TagsTransfersAbout the authorPaul VegasShare the loveHave your say Barcelona exploring prospect of signing Chelsea striker Morataby Paul Vegas9 months agoSend to a friendShare the loveBarcelona are exploring the prospect of signing Chelsea striker Alvaro Morata.Sport says Barcelona are pondering a loan swoop for Morata.The out-of-favour Blues forward has just five goals in 16 Premier League games this term.Barca are undecided over whether to sign a striker in the winter window but Morata is among the names they are considering should they decide to bolster their frontline.The Catalan giants have apparently already enquired about Morata’s situation but are yet to make a formal offer to the Blues.Barcelona have allowed Munir El Haddadi to leave for Sevilla, which could open the door for them to swoop for Morata.
Darius Rucker Notre DameESPN radio personality Mike Golic, a Notre Dame grad, and country star Darius Rucker, a South Carolina fan, made a bet prior to the women’s Final Four game between their two schools. Notre Dame won, so Rucker lost the bet. He paid up last night. Here he is singing the Fighting Irish fight song to Golic on stage at a concert. Here’s for all you Notre Dame fans… @dariusrucker #FightSong pic.twitter.com/rD7KqUE3CX— kenzz (@mblessingg) June 28, 2015Enjoy it, Notre Dame fans.
Source = e-Travel Blackboard: S.P The most recent statistics show an increase in New Zealand’s popularity as a destination for conference and incentive groups from the Australian market.The figures show a 38 percent increase for 2011 in Australian travellers compared to that of the previous year.Further to this, February 2011 has seen a 55 percent increase alone, in Australian delegates visiting for conferences and incentives when compared to February 2010.“Our business tourism industry is performing very strongly at the moment and that’s reflected in these figures,” said Conventions and Incentives New Zealand chief executive Alan Trotter.New Zealand’s close proximity to Australia and the current strength of the Australian dollar means Australians can get “much more bang for their buck,” Mr Trotter said.The annual business tourism expo meeting will be held in Rotorua next month, to promote the industry’s services and facilities to overseas conference organisers.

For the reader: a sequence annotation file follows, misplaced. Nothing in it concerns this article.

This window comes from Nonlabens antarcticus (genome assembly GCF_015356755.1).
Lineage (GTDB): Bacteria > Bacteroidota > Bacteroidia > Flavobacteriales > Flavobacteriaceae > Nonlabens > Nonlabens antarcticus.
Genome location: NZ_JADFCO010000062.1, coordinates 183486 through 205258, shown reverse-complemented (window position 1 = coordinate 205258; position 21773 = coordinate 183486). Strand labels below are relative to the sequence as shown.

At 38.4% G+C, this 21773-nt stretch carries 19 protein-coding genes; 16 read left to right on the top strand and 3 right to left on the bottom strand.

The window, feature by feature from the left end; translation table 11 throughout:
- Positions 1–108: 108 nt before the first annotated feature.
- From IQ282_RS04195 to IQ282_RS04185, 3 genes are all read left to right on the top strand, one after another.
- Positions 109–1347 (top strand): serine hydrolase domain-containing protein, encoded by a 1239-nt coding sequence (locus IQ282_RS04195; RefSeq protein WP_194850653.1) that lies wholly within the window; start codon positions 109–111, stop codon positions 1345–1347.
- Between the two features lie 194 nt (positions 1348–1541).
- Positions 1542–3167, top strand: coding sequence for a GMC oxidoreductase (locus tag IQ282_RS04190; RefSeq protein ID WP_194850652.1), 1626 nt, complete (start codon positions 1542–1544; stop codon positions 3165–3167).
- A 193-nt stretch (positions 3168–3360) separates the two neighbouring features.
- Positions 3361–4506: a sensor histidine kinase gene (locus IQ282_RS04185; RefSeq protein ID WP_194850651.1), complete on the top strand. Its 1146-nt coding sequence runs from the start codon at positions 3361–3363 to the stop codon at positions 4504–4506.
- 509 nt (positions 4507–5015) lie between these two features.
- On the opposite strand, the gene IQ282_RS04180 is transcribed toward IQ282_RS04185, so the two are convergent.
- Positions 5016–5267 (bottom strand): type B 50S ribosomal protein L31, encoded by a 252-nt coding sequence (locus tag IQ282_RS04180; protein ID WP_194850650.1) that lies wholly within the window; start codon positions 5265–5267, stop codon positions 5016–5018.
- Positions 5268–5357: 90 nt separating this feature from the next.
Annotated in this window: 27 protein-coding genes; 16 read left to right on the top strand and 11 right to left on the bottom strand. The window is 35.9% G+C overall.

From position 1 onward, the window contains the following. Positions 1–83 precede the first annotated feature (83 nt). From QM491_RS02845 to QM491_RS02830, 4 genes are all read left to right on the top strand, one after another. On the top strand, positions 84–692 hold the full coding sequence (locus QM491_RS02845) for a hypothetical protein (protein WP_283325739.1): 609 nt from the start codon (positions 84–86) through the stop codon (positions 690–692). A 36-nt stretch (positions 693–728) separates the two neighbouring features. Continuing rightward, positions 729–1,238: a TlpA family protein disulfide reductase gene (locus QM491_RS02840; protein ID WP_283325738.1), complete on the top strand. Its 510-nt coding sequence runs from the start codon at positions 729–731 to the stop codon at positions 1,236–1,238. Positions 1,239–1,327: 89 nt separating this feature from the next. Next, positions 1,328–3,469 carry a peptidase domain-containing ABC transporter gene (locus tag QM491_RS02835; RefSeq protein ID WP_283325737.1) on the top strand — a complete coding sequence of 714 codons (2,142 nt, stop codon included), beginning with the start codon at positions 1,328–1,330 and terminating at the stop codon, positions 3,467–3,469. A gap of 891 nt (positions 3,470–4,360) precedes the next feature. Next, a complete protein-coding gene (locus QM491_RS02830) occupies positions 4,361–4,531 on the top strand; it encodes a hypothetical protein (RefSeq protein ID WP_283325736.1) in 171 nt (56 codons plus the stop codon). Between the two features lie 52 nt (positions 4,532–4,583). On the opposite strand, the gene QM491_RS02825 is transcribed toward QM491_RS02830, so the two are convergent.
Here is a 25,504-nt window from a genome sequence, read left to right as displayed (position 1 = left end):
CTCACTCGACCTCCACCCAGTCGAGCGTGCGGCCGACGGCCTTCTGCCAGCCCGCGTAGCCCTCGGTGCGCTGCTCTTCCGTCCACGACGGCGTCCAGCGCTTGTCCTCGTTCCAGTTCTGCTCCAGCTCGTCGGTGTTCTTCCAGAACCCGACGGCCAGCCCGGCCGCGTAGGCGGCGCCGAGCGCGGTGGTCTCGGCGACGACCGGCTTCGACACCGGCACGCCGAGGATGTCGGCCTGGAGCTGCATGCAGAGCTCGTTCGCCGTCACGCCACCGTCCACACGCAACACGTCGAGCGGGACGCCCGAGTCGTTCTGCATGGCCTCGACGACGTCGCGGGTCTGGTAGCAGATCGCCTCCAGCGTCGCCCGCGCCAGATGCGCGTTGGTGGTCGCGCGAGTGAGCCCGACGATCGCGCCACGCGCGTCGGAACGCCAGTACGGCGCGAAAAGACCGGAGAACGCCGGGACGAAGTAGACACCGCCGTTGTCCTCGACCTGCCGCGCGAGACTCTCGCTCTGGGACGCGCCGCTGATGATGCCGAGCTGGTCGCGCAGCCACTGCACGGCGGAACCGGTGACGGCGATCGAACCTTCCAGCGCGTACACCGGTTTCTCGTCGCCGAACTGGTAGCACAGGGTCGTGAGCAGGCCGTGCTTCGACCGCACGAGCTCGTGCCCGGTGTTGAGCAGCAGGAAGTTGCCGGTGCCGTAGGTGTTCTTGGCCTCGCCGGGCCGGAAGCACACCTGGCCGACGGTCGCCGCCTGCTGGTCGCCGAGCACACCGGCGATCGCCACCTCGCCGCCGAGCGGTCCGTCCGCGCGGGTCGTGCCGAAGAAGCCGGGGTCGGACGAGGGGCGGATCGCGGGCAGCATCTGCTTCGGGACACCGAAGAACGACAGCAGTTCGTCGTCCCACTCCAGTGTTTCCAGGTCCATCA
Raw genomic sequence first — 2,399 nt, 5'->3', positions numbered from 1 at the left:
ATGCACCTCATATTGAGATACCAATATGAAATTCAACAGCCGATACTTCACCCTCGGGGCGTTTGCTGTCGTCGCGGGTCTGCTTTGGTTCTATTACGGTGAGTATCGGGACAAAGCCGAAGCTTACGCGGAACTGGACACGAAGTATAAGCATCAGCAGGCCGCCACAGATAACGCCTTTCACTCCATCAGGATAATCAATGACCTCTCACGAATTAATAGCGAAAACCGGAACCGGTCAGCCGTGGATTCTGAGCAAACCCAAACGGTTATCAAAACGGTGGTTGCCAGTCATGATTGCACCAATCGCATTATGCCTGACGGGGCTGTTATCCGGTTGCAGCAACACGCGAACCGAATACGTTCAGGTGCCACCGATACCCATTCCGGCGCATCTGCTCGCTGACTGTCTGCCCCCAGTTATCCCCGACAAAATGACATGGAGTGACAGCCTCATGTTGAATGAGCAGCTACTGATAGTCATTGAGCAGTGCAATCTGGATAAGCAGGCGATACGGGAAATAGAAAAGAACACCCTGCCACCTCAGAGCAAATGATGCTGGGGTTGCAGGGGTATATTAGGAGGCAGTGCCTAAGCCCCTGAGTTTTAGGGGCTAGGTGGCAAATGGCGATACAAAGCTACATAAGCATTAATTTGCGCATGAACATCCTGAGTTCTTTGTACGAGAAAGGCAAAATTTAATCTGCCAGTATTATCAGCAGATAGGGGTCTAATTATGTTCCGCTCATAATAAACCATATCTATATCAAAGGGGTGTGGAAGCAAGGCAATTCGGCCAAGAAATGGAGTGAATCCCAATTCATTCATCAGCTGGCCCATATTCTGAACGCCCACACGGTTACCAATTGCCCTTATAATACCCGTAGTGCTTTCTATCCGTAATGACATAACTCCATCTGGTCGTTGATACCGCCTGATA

02May Rep. Rendon discusses protection against elder abuse in long-term care State Rep. Daire Rendon of Lake City last Thursday welcomed representatives from the Michigan Elder Justice Initiative to the Families, Children and Seniors Committee to discuss how the group protects senior citizens against elder abuse.Alison E. Hirschel, director and managing attorney from the Michigan Elder Justice Initiative; Sali Pung, state long-term care ombudsman; and Dan Wojciak, MI Health Link ombudsman, explained that many Michigan families have experienced some type of long-term care issues, personally or within their family. One in 10 Americans age 60 years or older has experienced some form of elder abuse and one in 14 cases of abuse are reported to authorities.“Elder abuse is an enormous problem,” Rendon said. “Abuse can destroy lives and people’s sense of security. There are trusted and confidential resources to protect American citizens and prevent them from becoming victims. Better quality care for Americans results in better quality lives.”The Michigan Elder Justice Initiative is one of several statewide services created by the Michigan Advocacy Program.### Categories: Daire Rendon News
Content security specialist Civolution has joined CDN provider Akamai’s NetAlliance partner programme for digital media solution partners. Civolution’s NexGuard pay TV technology will be integrated with the Akamai cloud platform to support over-the-top video content delivery for premium consumer video-on-demand and business-to-business activities.‘’This is about creating value, for the movie and pay TV industries by providing early-window content at a premium rate, and for consumers, who will now be able to access and watch a recently released movie in their home theatre,’’ said Alex Terpstra, CEO, Civolution. “We are very pleased to join Akamai’s NetAlliance partner programme. Our forensic watermarking integration with the Akamai HD Network is an important step toward enabling new offering of premium VOD for OTT delivery.’’